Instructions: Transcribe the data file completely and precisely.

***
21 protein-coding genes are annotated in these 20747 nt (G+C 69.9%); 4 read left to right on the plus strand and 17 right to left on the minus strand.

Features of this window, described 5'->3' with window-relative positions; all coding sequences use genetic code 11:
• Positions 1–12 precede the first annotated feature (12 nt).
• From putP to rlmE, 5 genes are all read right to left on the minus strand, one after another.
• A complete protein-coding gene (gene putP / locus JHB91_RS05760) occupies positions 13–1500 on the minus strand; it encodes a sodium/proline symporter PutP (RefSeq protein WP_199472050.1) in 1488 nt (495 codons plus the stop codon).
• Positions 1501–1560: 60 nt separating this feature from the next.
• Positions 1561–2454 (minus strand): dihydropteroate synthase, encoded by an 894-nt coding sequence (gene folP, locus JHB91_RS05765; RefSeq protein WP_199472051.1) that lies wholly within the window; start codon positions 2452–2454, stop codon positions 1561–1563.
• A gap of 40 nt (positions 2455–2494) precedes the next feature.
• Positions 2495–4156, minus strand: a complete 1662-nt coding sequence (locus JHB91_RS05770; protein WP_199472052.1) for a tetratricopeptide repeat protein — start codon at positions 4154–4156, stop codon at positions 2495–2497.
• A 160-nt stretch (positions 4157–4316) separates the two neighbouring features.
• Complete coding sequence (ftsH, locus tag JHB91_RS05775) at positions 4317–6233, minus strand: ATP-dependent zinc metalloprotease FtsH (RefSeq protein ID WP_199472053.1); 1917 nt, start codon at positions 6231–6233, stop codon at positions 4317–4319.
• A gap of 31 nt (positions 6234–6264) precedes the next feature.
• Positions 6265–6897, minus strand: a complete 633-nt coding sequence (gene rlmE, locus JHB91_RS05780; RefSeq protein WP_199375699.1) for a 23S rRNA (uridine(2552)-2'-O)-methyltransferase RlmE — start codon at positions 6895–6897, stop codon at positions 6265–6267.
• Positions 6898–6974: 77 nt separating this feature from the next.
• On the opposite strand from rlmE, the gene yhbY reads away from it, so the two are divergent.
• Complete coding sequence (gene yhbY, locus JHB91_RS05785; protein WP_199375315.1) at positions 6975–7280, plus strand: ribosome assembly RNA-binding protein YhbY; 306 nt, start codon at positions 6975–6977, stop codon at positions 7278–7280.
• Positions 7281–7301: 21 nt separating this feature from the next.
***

21 protein-coding genes are annotated in these 20747 nt (G+C 69.9%); 4 read left to right on the plus strand and 17 right to left on the minus strand.

Features of this window, described 5'->3' with window-relative positions; all coding sequences use genetic code 11:
• Positions 1–12 precede the first annotated feature (12 nt).
• From putP to rlmE, 5 genes are all read right to left on the minus strand, one after another.
• A complete protein-coding gene (gene putP / locus JHB91_RS05760) occupies positions 13–1500 on the minus strand; it encodes a sodium/proline symporter PutP (RefSeq protein WP_199472050.1) in 1488 nt (495 codons plus the stop codon).
• Positions 1501–1560: 60 nt separating this feature from the next.
• Positions 1561–2454 (minus strand): dihydropteroate synthase, encoded by an 894-nt coding sequence (gene folP, locus JHB91_RS05765; RefSeq protein WP_199472051.1) that lies wholly within the window; start codon positions 2452–2454, stop codon positions 1561–1563.
• A gap of 40 nt (positions 2455–2494) precedes the next feature.
• Positions 2495–4156, minus strand: a complete 1662-nt coding sequence (locus JHB91_RS05770; protein WP_199472052.1) for a tetratricopeptide repeat protein — start codon at positions 4154–4156, stop codon at positions 2495–2497.
• A 160-nt stretch (positions 4157–4316) separates the two neighbouring features.
• Complete coding sequence (ftsH, locus tag JHB91_RS05775) at positions 4317–6233, minus strand: ATP-dependent zinc metalloprotease FtsH (RefSeq protein ID WP_199472053.1); 1917 nt, start codon at positions 6231–6233, stop codon at positions 4317–4319.
• A gap of 31 nt (positions 6234–6264) precedes the next feature.
• Positions 6265–6897, minus strand: a complete 633-nt coding sequence (gene rlmE, locus JHB91_RS05780; RefSeq protein WP_199375699.1) for a 23S rRNA (uridine(2552)-2'-O)-methyltransferase RlmE — start codon at positions 6895–6897, stop codon at positions 6265–6267.
• Positions 6898–6974: 77 nt separating this feature from the next.
• On the opposite strand from rlmE, the gene yhbY reads away from it, so the two are divergent.
• Complete coding sequence (gene yhbY, locus JHB91_RS05785; protein WP_199375315.1) at positions 6975–7280, plus strand: ribosome assembly RNA-binding protein YhbY; 306 nt, start codon at positions 6975–6977, stop codon at positions 7278–7280.
• Positions 7281–7301: 21 nt separating this feature from the next.